Expanding Your World, Part 5-Of Wine and Kiwis

While Kiwifruit may be the national fruit of New Zealand, wine grapes come in a close second. If California is known for big, buttery Chardonnays, New Zealand is primarily known for a completely different kind of white wine…Sauvignon Blanc. In the 1990’s, the world discovered New Zealand Sauvignon Blanc, and it is now widely regarded as the best of its kind in the world. Sauvignon Blanc is a crisp, refreshing wine, full of citrus and herbal flavors, and is a great change of pace fom Chardonnay. You’ll often taste hints of grapefruit, pear, honey and, yes, Kiwifruit.



The best Sauvignon Blancs come from the South Island (one of the most beautiful places in the world), in the Marlborough region, which is the home of the nation’s wine industry. Most of the New Zealand wine you will find in the U.S. is Marlborough Sauvignon Blanc, although they also make some highly-regarded Pinot Noirs and Chardonnays, from several different regions. The smaller wineries in New Zealand, which make up 80% of all of the wineries in the country, are growing in popularity.

Here are a few wines to look for from New Zealand. I was able to find all of these on U.S. wine-selling websites.

Kim Crawford Sauvignon Blanc Marlborough-$11 at Costco and always very solid-see my review here2014 is 89 pts WS (Wine Spectator)

2014 Brancott Sauvignon Blanc Marlborough Flight Song-$13, 89 pts WS

2014 Cloudy Bay Sauvignon Blanc Marlborough-$26 93 pts WS

2014 Dog Point Sauvignon Blanc Marlborough-$21, 92 pts WS

You’ll also often see Nobilo, Villa Maria and Selaks, and they are all very reasonably priced and solid.

If you love white wine, and are looking for something a little different, a little lighter, you can’t go wrong if it says “New Zealand” on the label





Expanding Your World, part 4-“A Land Down Under”



Moving from South America to Australia, we find another amazing wine that may be new to some of you…Shiraz. They’ve been making Australian Shiraz for over 150 years, but it has really come to international prominence since the late 1970’s. Shiraz is the Australian name for Syrah, a french grape that is most associated with the Rhone Valley, but is also grown in many other places, including the United States. Legend has it that Syrah is an ancient grape that dates back to biblical times.

Shiraz (or Syrah) is spicy, smoky, peppery, full-flavored and bold, and some of them can be really complex, which means there are a variety of flavors at once, complementing each other. Australian Shiraz is typically a little fruitier than French Syrah. Shiraz is great by itself or with food, and works really well with spicy foods-barbecue, italian, mexican. I also love it with Manchego cheese, which is a Spanish sheep’s milk cheese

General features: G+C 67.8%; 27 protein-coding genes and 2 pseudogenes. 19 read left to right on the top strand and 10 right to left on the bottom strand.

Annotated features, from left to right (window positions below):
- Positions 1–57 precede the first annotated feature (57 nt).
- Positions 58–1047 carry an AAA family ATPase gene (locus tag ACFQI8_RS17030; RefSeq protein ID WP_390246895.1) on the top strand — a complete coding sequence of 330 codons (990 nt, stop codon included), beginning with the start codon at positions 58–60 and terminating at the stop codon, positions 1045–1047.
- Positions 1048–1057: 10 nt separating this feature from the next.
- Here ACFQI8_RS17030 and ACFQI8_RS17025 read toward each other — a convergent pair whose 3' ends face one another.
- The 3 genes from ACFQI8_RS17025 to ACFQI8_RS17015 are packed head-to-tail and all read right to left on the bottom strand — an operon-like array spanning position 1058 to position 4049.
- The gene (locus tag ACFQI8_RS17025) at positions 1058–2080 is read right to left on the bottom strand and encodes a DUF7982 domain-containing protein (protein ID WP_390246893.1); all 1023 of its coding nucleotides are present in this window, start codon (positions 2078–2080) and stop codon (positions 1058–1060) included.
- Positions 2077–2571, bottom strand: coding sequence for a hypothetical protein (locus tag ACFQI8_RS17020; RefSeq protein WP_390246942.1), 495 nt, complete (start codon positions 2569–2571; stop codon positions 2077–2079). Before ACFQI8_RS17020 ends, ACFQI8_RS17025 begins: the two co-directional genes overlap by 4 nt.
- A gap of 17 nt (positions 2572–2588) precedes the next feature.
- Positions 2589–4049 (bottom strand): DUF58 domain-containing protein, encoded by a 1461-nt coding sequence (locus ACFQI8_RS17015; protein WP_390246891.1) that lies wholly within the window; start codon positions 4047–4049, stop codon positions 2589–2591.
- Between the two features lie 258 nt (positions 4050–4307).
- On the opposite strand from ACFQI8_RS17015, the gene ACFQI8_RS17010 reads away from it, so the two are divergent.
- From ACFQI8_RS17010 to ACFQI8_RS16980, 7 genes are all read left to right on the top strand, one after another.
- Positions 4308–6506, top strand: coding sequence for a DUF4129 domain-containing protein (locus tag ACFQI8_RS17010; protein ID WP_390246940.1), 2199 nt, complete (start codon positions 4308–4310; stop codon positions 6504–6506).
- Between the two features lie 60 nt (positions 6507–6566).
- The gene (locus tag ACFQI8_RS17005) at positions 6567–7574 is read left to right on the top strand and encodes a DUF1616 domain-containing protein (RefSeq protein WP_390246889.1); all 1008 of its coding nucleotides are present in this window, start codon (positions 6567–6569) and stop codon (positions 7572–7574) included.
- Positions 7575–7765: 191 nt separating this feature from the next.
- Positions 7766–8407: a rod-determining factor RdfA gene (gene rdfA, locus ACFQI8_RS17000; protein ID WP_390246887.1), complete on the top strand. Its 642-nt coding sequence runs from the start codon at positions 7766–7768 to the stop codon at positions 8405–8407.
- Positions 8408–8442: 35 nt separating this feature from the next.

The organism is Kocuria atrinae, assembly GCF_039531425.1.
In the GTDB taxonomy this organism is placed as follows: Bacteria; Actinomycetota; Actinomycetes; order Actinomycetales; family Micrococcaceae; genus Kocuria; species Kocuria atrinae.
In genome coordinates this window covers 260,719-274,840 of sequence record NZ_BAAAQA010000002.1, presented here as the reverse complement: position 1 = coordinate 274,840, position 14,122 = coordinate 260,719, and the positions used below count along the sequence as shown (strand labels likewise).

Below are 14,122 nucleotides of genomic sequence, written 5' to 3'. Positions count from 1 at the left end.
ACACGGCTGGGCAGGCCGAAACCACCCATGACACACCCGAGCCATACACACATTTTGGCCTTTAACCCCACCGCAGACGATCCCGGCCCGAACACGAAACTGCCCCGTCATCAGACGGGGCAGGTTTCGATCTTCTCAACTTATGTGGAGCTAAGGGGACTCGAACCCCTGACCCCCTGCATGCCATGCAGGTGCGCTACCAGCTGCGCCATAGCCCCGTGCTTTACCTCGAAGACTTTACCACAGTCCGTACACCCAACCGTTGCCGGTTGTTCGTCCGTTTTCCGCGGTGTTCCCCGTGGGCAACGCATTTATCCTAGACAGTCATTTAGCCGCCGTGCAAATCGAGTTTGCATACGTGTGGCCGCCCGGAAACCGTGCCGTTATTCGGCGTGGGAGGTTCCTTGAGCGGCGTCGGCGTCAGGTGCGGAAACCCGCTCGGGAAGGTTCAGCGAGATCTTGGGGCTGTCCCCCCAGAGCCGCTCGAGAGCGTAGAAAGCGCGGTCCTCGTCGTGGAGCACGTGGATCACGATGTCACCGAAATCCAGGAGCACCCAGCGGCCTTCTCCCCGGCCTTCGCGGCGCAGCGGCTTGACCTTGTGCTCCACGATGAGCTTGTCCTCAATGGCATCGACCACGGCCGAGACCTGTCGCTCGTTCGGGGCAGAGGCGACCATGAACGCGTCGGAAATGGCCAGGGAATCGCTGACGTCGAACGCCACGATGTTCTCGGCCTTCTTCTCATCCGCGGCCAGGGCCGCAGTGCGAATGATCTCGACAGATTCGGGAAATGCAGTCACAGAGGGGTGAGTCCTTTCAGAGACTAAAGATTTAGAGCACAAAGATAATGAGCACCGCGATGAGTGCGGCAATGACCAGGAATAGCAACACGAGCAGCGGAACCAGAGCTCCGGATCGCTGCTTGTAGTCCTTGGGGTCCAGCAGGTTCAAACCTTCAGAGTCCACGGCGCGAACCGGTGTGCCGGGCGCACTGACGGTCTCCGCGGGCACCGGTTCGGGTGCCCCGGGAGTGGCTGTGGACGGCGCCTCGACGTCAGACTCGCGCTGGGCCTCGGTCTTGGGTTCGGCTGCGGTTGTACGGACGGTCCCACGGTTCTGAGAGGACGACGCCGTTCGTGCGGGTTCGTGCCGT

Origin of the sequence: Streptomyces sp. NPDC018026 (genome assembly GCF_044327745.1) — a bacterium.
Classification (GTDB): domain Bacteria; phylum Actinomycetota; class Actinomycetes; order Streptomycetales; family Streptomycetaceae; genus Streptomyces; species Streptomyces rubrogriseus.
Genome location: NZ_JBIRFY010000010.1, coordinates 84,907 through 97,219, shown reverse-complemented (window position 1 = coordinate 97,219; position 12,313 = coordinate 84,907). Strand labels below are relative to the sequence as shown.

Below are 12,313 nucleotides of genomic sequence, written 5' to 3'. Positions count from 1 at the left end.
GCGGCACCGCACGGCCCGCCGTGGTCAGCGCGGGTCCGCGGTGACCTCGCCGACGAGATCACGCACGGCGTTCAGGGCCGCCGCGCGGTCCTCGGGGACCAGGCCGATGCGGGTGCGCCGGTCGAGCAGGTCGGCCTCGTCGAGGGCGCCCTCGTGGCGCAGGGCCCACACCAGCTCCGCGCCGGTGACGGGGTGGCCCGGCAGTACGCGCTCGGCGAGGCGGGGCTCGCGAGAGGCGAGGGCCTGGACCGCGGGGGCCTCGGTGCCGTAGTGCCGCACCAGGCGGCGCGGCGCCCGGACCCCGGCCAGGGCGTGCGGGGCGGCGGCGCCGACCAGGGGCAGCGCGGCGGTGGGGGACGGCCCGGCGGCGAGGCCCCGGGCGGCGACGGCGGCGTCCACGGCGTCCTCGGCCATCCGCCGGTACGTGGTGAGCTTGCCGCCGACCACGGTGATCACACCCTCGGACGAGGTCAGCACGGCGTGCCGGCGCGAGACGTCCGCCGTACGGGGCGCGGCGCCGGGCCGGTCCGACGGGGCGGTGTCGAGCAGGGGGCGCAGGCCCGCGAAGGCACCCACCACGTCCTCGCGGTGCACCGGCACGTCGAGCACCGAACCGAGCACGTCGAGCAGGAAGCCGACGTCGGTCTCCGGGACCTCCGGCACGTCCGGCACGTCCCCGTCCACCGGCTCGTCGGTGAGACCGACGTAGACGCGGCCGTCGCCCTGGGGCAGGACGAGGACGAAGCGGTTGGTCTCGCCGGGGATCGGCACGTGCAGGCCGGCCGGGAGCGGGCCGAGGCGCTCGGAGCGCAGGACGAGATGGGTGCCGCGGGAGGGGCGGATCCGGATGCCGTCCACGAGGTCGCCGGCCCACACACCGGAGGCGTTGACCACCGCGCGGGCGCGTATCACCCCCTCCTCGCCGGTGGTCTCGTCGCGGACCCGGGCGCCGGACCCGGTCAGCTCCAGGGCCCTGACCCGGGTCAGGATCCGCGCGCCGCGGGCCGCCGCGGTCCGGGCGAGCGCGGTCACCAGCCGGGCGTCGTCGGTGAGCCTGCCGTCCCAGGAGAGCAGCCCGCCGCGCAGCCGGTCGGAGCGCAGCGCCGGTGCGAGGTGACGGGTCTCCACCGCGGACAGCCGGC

Penfolds is the best-known and largest winemaker Down Under (as well as one of the oldest-1844!). Their Grange Shiraz is legendary (check out the video on the Grange link narrated by Russell Crowe!), and the 2008 Grange was even awarded a rare 100 points by Wine Spectator. But at $850, Regular Wine Guy has clearly not tasted a bottle (It sometimes shows up in a locked case in Costco that calls out, “You can’t afford me”). But Penfolds makes a staggering number of wines, from Shiraz to Chardonnay, Riesling (a sweet white that we’ll get to in Germany), Cabernet Sauvignon and several red blends, and you see at least one of their wines almost anywhere you go. They range from under $10 to thousands per bottle, and are at almost every price point in between. Here’s a rule of thumb I’ve found to be helpful-if it says Penfold’s and it’s over $40, it’s really, really good. If it’s $20-$40, it’s good to really good, and if it’s under $20, it’s solid and drinkable. How’s that for a rating system?

But you don’t have to break the bank to enjoy Australian Shiraz. There are 3 wineries from Australia that you will find in virtually every grocery store in America-Rosemount, Yellow Tail and Lindemans, and most of the time, you can buy them for under $10. They are all very good values for the money. With Yellow Tail, you want to look for their Reserve wines, which are a different color label than the $6 variety, but are usually a couple of dollars more, and they are significantly better than the entry level wines. Rosemount makes great Shiraz blends, especially their GSM (Grenache Shiraz Mourvédre-which is the classic French Southern Rhone blend), and Lindemans tends to make better whites than reds. Greg Norman (yes, the golfer, also a vineyard owner) also makes a really nice Cabernet-Merlot blend that is in the $14 range.

Finally, I want to highlight two of my absolute favorite wineries-Mollydooker and Two Hands. I’ve written about Mollydooker before-see the profile here. Both wineries make powerful, flavorful, just plain awesome wines! They both have whimsical wine names-Two Hands has among their brands “Zippy’s Block”, “Bella’s Garden” and “Gnarly Dudes” and Mollydooker makes “Velvet Glove”, “Two Left Feet”, “Gigglepot” and “Carnival of Love”, among others. All of their wines are exceptional, and they run anywhere from $20-$200. Mollydooker’s website is not to be missed-it makes me happy just to go on it!

I had Two Hands’ Angel’s Share ($30) about 9 months ago, and it was one of the best $30 wines I’ve ever tasted. Ditto for Mollydooker’s Two Left Feet and The Boxer (both $20-25)-I’ve had them both (The Boxer multiple times), and they are consistently good, across many vintages. I had the 2013 Two Left Feet (a blend) at a restaurant by the glass and it was incredible-really complex flavors, beautifully crafted. Trust me, go to your local wine store and ask if they have anything from Mollydooker or Two Hands. You won’t find them in an ordinary grocery store (you will at Whole Foods or Trader Joe’s), but wine stores and Costco sometimes have them.